Description of Irish Cavalry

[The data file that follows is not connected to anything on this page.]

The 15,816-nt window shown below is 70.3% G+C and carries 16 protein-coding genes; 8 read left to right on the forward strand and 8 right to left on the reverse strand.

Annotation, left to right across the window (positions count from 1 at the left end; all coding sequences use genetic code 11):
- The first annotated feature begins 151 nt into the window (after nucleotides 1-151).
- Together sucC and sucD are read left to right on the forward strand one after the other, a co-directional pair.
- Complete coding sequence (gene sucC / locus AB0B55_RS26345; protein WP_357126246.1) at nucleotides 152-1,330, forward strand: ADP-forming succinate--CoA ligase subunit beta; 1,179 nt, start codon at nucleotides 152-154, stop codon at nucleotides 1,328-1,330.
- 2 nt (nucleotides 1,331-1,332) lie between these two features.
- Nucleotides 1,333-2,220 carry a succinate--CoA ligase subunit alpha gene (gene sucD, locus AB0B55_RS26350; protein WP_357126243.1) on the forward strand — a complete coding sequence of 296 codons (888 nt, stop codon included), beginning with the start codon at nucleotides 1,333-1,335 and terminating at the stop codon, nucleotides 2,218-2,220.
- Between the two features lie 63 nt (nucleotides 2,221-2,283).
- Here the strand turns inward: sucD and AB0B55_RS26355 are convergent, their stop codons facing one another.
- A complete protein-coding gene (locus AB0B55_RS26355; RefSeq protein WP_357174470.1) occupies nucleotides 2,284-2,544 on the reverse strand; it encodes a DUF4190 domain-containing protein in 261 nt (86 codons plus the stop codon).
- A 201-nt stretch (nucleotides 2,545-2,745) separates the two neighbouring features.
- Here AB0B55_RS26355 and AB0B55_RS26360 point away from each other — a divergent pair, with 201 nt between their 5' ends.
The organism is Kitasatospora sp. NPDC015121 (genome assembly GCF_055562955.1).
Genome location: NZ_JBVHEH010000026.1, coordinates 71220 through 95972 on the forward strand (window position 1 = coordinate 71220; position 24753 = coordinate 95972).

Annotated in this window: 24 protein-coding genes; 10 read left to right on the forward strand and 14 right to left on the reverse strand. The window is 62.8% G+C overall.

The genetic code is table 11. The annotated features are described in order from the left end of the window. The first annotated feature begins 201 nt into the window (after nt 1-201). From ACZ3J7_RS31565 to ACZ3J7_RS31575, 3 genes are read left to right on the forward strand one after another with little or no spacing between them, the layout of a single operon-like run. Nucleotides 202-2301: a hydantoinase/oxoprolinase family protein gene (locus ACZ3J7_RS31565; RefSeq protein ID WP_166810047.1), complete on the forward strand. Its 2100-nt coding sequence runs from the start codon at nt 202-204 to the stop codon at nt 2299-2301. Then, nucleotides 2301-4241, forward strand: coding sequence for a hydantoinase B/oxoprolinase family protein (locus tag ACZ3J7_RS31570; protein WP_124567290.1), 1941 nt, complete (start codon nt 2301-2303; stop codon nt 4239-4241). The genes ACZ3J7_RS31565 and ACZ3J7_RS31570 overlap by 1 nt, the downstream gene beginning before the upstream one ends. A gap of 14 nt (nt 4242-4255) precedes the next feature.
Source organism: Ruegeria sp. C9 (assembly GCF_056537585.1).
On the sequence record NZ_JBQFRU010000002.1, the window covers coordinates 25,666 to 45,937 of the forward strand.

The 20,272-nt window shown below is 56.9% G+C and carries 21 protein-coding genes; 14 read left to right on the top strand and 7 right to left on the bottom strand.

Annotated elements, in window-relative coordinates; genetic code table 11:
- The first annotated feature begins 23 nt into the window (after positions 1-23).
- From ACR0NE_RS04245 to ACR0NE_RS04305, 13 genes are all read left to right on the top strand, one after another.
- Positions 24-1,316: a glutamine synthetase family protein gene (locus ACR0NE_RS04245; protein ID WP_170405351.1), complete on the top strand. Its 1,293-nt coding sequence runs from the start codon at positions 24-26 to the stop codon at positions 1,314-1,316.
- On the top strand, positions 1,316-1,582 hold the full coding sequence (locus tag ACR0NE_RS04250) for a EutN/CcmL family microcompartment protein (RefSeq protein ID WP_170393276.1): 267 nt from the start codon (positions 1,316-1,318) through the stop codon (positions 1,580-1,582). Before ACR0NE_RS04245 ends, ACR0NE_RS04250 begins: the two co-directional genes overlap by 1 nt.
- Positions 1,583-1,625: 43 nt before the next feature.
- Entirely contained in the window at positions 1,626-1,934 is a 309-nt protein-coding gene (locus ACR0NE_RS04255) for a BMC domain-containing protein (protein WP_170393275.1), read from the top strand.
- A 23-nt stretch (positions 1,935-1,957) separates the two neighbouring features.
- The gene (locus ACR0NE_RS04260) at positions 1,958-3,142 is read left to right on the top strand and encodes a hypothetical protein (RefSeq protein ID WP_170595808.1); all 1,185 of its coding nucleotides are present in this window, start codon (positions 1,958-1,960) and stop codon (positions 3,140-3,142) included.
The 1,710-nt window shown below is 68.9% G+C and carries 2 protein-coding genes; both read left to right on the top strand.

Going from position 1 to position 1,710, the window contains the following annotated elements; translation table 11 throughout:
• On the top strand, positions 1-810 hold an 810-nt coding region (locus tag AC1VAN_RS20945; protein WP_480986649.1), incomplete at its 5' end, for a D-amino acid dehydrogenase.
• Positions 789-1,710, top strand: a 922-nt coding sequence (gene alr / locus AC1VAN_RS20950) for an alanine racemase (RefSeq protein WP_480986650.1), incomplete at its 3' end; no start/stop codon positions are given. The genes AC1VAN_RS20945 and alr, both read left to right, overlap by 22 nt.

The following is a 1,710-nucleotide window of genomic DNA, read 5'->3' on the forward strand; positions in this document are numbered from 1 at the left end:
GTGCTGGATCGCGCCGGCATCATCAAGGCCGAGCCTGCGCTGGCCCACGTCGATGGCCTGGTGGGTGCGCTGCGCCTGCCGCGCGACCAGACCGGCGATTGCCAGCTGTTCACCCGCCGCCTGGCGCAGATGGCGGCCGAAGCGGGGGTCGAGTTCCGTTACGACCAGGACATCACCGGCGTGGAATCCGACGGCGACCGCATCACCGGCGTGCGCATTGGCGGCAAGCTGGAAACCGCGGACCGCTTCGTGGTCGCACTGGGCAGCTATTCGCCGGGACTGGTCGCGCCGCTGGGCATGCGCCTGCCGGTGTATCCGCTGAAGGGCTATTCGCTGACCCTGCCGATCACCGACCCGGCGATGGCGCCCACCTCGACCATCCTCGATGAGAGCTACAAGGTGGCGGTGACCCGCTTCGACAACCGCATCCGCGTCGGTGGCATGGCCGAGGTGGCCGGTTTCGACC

Regardless of their origins, the horsemen usually wore iron helmets and chainmail or akhetons (i.e., padded body armor), and were armed with javelins and spears wielded overarm – instead of couched underarm like lances. They rode light, unbarded Irish horses rather than knightly destriers, and, lacking both saddles and stirrups, instead balanced themselves precariously on pillows tied across their mounts’ backs. Each such cavalryman was customarily accompanied by one or more unarmored ‘horseboys’ (servants or squires) who rode into battle on his spare horses. Irish cavalry was consequently incapable either of charging or standing against formed foot or heavier horse, and therefore employed skirmishing tactics. However, there are several indications in contemporary sources that Irish nobles sometimes dismounted to fight on foot. On such occasions, the well-armed nobles would have made a significant addition to the unarmored footmen that formed the bulk of medieval Irish armies.